April 23, 2014

Scrolling Headlines:

Renowned rabbi discusses the role of religion in American policy -

Wednesday, April 23, 2014

UMass baseball haunted by missed opportunities in 8-5 loss -

Wednesday, April 23, 2014

‘Transcendence’ a fumbling cautionary tale -

Wednesday, April 23, 2014

Freedom of speech for campus employees -

Wednesday, April 23, 2014

‘Veep’ continues to be one of the smartest comedies around -

Wednesday, April 23, 2014

‘Noah’ a sinking ship -

Wednesday, April 23, 2014

Letter: A response to ‘There is nothing to debate about global warming’ -

Wednesday, April 23, 2014

Push for punishment equality -

Wednesday, April 23, 2014

UMass baseball lacks aggressiveness, misses opportunities in loss -

Wednesday, April 23, 2014

Police Log Friday, April 18 – Sunday, April 20, 2014 -

Wednesday, April 23, 2014

UMass student spends spring break studying sustainability abroad -

Wednesday, April 23, 2014

Boston Marathon 2014: A day to remember -

Tuesday, April 22, 2014

UMass baseball falls short in second straight Beanpot final -

Tuesday, April 22, 2014

Fashion faux-pas to fend off at music festivals -

Tuesday, April 22, 2014

The meaning of Easter -

Tuesday, April 22, 2014

Is Beyoncé a ‘fashion queen’ or just The Queen? -

Tuesday, April 22, 2014

Protect Our Breasts holds Earth Day Yogathon -

Tuesday, April 22, 2014

UMass holds annual Native American Powwow -

Tuesday, April 22, 2014

Israel a hub for diversity -

Tuesday, April 22, 2014

UMass rowing earns five first place finishes on Friday, two on Saturday in weekend action -

Tuesday, April 22, 2014

Tao Lin’s “Richard Yates” impressive and moving

Courtesy Melville House

Author Tao Lin’s world is one in which the enemy has already won. The hopes and dreams of previous generations have been cleaned out for the sake of convenience. Joy is only something that can be found in art and, occasionally, other people. Furthering this issue is the unreliability of others – the very need for others is something which in itself can rarely be filled. While people are willing to share time, the emotional commitment requested, and sometimes needed, is something that others aren’t always able to deliver. People are people and, while intentions can quite often be good, consequences can be quite awful.

With Lin’s latest novel, “Richard Yates,” this world has been conjured up with startling vividness and vitality. While his trademark spare style hasn’t exactly shifted, it has become more focused in a way that simultaneously disturbs and exhilarates on a level not previously reached by this author. The Gmail conversations that he littered his previous book, “Shoplifting from American Apparel,” with have practically taken over in his latest book. It certainly works, but it is unsettling to read.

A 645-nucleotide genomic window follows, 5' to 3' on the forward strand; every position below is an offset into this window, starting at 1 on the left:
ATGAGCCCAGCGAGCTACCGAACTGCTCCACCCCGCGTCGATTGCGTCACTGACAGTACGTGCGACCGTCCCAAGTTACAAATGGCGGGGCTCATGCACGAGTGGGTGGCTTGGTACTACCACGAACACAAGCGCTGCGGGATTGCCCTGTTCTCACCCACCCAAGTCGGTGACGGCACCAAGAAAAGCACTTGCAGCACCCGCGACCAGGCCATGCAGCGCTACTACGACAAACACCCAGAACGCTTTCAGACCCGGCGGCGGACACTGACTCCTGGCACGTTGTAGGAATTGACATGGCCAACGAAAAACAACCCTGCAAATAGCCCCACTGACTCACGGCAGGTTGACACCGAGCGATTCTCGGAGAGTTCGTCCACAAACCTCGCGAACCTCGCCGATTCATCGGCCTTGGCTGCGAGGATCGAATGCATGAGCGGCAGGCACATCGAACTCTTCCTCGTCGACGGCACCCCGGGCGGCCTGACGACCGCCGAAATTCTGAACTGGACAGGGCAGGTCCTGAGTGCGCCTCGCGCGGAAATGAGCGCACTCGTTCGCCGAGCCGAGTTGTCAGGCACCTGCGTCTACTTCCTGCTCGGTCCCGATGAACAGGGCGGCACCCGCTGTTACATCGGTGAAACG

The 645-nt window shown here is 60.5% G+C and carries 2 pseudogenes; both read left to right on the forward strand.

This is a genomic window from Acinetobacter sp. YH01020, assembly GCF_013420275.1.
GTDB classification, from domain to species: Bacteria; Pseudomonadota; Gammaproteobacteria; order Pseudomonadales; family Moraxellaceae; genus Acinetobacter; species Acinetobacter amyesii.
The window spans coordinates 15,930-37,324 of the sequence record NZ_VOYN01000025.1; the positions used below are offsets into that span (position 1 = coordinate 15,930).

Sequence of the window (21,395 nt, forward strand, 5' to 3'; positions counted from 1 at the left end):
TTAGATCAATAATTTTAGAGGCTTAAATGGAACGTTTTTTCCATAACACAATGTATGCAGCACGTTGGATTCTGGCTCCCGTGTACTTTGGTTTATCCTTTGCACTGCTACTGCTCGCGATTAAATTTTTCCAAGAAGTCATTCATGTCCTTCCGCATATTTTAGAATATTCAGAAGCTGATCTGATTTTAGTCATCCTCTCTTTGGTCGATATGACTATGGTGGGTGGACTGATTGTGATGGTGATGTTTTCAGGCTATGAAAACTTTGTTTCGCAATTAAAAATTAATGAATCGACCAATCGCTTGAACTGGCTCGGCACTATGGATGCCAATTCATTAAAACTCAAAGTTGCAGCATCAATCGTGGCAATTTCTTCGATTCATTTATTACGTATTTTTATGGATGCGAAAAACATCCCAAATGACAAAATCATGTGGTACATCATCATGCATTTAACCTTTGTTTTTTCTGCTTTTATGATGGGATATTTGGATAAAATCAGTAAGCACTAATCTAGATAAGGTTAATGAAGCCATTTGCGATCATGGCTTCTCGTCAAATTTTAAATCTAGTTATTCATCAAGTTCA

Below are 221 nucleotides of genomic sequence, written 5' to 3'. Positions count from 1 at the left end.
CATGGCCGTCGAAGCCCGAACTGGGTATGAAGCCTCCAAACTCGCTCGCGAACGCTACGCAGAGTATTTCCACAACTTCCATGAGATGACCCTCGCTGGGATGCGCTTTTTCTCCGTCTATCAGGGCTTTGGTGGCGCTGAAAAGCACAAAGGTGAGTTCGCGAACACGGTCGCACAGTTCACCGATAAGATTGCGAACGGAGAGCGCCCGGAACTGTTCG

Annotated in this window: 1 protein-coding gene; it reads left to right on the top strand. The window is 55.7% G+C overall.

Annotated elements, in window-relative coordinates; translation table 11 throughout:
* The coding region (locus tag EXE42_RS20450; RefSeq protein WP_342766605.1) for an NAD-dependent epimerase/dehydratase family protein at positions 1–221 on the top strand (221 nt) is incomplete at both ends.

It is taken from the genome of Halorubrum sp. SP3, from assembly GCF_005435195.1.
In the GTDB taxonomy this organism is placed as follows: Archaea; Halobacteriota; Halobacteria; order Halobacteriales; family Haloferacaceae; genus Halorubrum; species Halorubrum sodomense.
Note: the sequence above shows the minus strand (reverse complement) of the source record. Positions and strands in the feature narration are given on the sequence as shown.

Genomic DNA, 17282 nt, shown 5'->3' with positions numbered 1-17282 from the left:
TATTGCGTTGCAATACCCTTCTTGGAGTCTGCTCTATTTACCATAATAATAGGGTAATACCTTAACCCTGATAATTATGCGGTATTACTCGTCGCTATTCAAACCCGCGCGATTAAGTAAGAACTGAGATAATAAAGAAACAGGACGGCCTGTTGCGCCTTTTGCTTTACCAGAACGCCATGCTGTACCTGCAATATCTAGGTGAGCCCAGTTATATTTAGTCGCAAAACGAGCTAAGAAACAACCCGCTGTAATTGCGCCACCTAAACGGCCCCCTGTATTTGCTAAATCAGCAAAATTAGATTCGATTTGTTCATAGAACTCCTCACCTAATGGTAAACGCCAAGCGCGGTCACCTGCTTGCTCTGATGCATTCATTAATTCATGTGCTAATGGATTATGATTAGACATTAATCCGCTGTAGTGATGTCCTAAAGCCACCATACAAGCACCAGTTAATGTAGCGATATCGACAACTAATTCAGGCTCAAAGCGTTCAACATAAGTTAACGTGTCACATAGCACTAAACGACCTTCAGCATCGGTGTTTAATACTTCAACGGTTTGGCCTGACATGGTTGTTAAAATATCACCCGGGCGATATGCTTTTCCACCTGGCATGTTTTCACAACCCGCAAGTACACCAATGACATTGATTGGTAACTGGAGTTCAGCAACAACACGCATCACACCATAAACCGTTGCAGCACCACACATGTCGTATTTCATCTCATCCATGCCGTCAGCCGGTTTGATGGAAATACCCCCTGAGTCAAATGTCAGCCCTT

The book follows the romantic and abusive entanglements of fictional characters 22-year-old Haley Joel Osment and 16-year-old Dakota Fanning. They go to suburban carnivals, walk around New York City, watch “Chungking Express” and have both their most fulfilling and least healthy interactions on the internet. She develops an eating disorder, and it seems like his emotional abuse of her is the cause. But in this world, cause is a tricky thing.

Osment’s thoughts and actions, while certainly not wonderful, do not necessarily go too far off the beaten path of acceptable behavior. His less than desirable actions mainly consist of being in a relationship with a younger person and shoplifting. And yet, as readers, we view each one of his actions as further compounding the emotional crippling of young Fanning. At times, it is quite difficult to read. We are trapped with these two characters who have very few meaningful interactions with people besides each other. It is a terrifying, truthful thing; They feed off each others’ disillusionment.

“Richard Yates” reads like a fresh work from Hemingway. If you allow yourself to believe that he has distanced himself from his characters, then Lin has lifted his admittedly quite off-putting writing to the level of high-art. An accusation that has been leveled against many of the so-called “alt” writers, like Miranda July and Lin, is that they depend on truisms and sweeping statements spoken by their characters, which act as vessels for the ideas of the authors. While this isn’t necessarily an inherently bad thing, one could easily come to view this kind of writing as smug.

But “Richard Yates” isn’t smug at all. It moves with a pulsing vitality. Reading it gives one the feeling one gets when discovering something wonderful and new. It happened last year, when the movie “Moon” came out. People who left that theater were stunned at its amalgamation of science-fiction tropes and meditations on humanity. It has happened again here. Lin has used literary techniques made famous by people like Raymond Carver and Ernest Hemingway, to say something original and fascinating.

Mark Schiffer can be reached at mschiffer@dailycollegian.com.

Comments
One Response to “Tao Lin’s “Richard Yates” impressive and moving”
Leave A Comment